Innovation can take on so many definitions. It can revolve around finding solutions, tackling with novel ideas, or just an original way of perceiving life. It can also be a very concrete technological advancement or an intangible concept. There is no right or wrong when it comes to innovation, just different points of view.
ArchDaily had the chance to discuss the topic of Innovation with Thomas Heatherwick and Yosuke Hayano from MAD Architects, during the reSITE 2019 event in Prague, where prominent thinkers from around the world shared their ideas about the future of cities under the theme of REGENERATE. The interdisciplinary conversation, in its 8th edition, explored natural and urban revitalization, as well as the recurring problems of our times like climate change and housing affordability.
Zinc is a natural element extracted from ores. Its symbol, which appears in the dreaded Periodic Table, is Zn. Through a metallurgical process of burning its impurities (reducing zinc oxide and refining), it assumes a much more friendly appearance, and later becomes the sheets, coils, and rollers used in construction. The main characteristic of this material is its malleability, which allows it to be worked easily, allowing to cover complex forms in facades and roofs of buildings.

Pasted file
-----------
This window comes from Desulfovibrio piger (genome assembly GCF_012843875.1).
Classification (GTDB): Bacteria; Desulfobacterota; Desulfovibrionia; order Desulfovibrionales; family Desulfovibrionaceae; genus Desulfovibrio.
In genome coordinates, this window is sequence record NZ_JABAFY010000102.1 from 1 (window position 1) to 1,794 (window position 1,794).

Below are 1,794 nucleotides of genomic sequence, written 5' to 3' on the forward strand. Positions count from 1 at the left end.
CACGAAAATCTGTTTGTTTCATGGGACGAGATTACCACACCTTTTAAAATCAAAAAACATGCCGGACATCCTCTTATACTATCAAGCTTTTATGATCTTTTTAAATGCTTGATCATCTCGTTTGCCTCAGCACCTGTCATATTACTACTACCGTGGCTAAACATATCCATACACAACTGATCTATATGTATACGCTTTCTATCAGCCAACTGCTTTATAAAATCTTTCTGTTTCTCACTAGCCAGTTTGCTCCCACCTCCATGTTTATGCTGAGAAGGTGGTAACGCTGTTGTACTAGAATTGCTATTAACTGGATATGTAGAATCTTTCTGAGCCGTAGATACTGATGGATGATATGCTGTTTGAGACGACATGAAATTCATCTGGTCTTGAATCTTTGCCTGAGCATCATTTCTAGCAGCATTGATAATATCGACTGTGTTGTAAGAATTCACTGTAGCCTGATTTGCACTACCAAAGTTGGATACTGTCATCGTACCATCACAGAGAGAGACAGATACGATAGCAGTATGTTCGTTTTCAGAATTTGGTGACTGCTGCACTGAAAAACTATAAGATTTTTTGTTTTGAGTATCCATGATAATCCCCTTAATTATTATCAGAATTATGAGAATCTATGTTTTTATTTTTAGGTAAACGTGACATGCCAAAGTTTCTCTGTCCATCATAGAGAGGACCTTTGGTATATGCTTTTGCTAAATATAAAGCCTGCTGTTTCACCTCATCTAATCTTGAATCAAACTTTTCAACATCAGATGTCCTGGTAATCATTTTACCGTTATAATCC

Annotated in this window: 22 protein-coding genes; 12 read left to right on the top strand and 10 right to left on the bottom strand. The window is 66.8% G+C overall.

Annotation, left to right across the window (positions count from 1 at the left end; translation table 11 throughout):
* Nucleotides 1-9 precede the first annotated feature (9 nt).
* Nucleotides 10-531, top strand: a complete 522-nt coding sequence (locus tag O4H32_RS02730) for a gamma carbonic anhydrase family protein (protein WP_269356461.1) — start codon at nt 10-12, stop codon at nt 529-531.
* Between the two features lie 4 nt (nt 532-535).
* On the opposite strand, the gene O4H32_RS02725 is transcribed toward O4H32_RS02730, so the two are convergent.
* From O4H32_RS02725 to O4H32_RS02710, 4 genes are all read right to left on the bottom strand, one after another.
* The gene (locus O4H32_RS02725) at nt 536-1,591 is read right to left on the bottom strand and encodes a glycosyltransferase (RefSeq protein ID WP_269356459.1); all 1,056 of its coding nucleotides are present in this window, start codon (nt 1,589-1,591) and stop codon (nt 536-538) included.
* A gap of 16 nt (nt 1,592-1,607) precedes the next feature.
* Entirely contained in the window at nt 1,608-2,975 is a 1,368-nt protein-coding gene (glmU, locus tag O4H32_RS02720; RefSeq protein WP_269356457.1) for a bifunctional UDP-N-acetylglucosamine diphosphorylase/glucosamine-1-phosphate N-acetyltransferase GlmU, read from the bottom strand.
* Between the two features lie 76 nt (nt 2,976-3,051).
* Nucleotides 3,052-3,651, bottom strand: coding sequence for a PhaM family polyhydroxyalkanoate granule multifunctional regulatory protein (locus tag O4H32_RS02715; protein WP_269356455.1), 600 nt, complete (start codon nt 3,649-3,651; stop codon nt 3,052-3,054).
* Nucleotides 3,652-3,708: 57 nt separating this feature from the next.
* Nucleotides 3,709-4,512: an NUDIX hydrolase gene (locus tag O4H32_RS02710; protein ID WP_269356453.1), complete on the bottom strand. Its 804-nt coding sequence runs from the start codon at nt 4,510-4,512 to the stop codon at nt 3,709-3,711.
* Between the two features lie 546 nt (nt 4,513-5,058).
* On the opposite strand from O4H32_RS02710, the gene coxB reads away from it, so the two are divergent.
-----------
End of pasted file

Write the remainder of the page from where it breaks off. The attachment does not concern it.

The American Institute of ArchitectsCommittee on Architecture for Education has announced the winners of this year’s Education Facility Design Awards. The eight winners and two merit honors were awarded this year’s best educational facilities that not only demonstrate excellence in contemporary architectural design but also further education in innovative ways and serve as an inspirational learning space. This year’s projects are designed for students of all ages, from childhood facilities to higher education buildings.
“Education continues to evolve, and the projects from this year’s Education Facility Design Awards program—presented by the AIA and the Committee on Architecture for Education—represent the state-of-the-art learning environments being developed in today's learning spaces. These projects showcase innovation across the entire learning continuum, displaying how architects are creating cutting-edge spaces that enhance modern pedagogy.”
“MJMA has consistently achieved a very high quality of architecture and bold clarity throughout its large body of work,” said the five-member jury. “In addition to the spectacular spatial qualities, the architecture exhibits a clear problem-solving approach.